Ming Tsai’s culinary pursuits began in his hometown of Dayton, Ohio where he spent countless hours cooking alongside his mother and father at their family owned restaurant, Mandarin Kitchen. His love of cooking (and eating!) great food was forged early on, while he gained valuable experience in both the front and back of the house.
With food still deeply ingrained, Ming headed east to attend school at Andover and then onto earn his degree in Mechanical Engineering at Yale University. During this time, Ming never strayed far from the kitchen; while at Yale, his sophomore summer was spent at Le Cordon Bleu cooking school in Paris. Upon graduation, Ming made the decision to make food his focus and set out to learn as much as he could in kitchens around the globe. In Paris, he trained under renowned Pastry Chef, Pierre Herme and in Osaka with Sushi Master Kobayashi. By the time Ming returned to the United States, he knew that he had made the right decision to pursue his true calling in the world of food.
In February of 1998, Ming’s dream became reality. He and his wife Polly opened the doors to Blue Ginger, a bistro-style restaurant dedicated to East-West cuisine. Since opening, Blue Ginger has impressed diners and critics — from Boston and beyond with its unique East-West cuisine. Blue Ginger has received 3 stars from the Boston Globe, was named "Best New Restaurant" by Boston Magazine, was nominated by the James Beard Foundation as "Best New Restaurant 1998" and Esquire Magazine honored Ming as "Chef of the Year 1998." The James Beard Foundation crowned Ming as the "2002 Best Chef Northeast," while the 2002-2003 Zagat Restaurant Guide rated Blue Ginger as the "2nd Most Popular Boston Restaurant." Ming is currently the host of public television’s cooking show, Simply Ming, which airs nationally.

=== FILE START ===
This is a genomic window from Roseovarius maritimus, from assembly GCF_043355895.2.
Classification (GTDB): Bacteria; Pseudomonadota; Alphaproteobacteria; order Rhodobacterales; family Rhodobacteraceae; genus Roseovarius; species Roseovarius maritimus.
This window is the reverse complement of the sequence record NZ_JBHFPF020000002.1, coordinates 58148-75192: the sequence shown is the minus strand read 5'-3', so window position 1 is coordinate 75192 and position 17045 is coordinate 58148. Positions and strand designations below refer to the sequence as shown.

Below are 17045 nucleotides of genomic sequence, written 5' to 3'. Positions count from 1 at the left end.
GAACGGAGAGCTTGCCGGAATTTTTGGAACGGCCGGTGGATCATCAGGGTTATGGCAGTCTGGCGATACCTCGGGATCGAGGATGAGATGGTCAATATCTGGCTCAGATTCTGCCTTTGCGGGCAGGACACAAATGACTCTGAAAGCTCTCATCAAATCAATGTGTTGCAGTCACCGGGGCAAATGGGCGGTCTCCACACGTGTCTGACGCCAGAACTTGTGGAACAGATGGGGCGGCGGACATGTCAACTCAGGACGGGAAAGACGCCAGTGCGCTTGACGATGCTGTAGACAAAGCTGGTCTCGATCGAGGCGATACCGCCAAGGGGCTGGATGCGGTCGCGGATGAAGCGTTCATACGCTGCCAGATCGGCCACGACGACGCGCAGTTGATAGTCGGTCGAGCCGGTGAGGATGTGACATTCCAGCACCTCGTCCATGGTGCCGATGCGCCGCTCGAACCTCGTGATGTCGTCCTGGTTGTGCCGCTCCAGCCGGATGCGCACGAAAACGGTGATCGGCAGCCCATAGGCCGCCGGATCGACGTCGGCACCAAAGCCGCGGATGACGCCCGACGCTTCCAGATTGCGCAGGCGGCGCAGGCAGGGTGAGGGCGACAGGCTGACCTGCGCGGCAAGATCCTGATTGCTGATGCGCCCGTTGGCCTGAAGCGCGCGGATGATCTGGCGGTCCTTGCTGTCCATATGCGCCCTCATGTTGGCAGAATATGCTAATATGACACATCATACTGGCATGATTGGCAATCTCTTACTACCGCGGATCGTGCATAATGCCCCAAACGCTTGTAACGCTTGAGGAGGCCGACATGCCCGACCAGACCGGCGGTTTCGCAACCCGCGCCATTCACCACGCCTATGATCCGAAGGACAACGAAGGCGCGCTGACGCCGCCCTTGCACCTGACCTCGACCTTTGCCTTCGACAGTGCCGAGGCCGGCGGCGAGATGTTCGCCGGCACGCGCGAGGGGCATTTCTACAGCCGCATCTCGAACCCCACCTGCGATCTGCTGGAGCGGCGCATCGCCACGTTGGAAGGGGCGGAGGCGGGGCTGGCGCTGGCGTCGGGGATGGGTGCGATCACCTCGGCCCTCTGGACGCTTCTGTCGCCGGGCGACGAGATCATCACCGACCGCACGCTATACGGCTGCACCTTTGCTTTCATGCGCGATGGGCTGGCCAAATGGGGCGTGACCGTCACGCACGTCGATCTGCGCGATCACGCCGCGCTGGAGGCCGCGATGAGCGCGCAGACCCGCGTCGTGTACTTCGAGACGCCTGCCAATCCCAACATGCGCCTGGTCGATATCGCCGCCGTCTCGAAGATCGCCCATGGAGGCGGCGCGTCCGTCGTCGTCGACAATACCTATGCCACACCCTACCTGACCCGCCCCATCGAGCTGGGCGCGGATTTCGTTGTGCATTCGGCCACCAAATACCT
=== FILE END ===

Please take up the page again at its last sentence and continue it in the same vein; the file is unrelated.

Ming is also the author of two cookbooks — his first, Blue Ginger: East Meets West Cooking with Ming Tsai, is now in its 8th edition and was selected by Food and Wine Magazine as one of 1999’s 25 best cookbooks. Ming’s second and third cookbooks, Simply Ming and Ming’s Master Recipes, echo the format of his television series by the same name, featuring the recipes of his show, as well as recommended beverage pairings for each dish, helpful hints and a guide to Asian ingredients. Ming was the 1998 Emmy-Award winning host of East Meets West, Cooking With Ming Tsai and Ming’s Quest on the Food Network.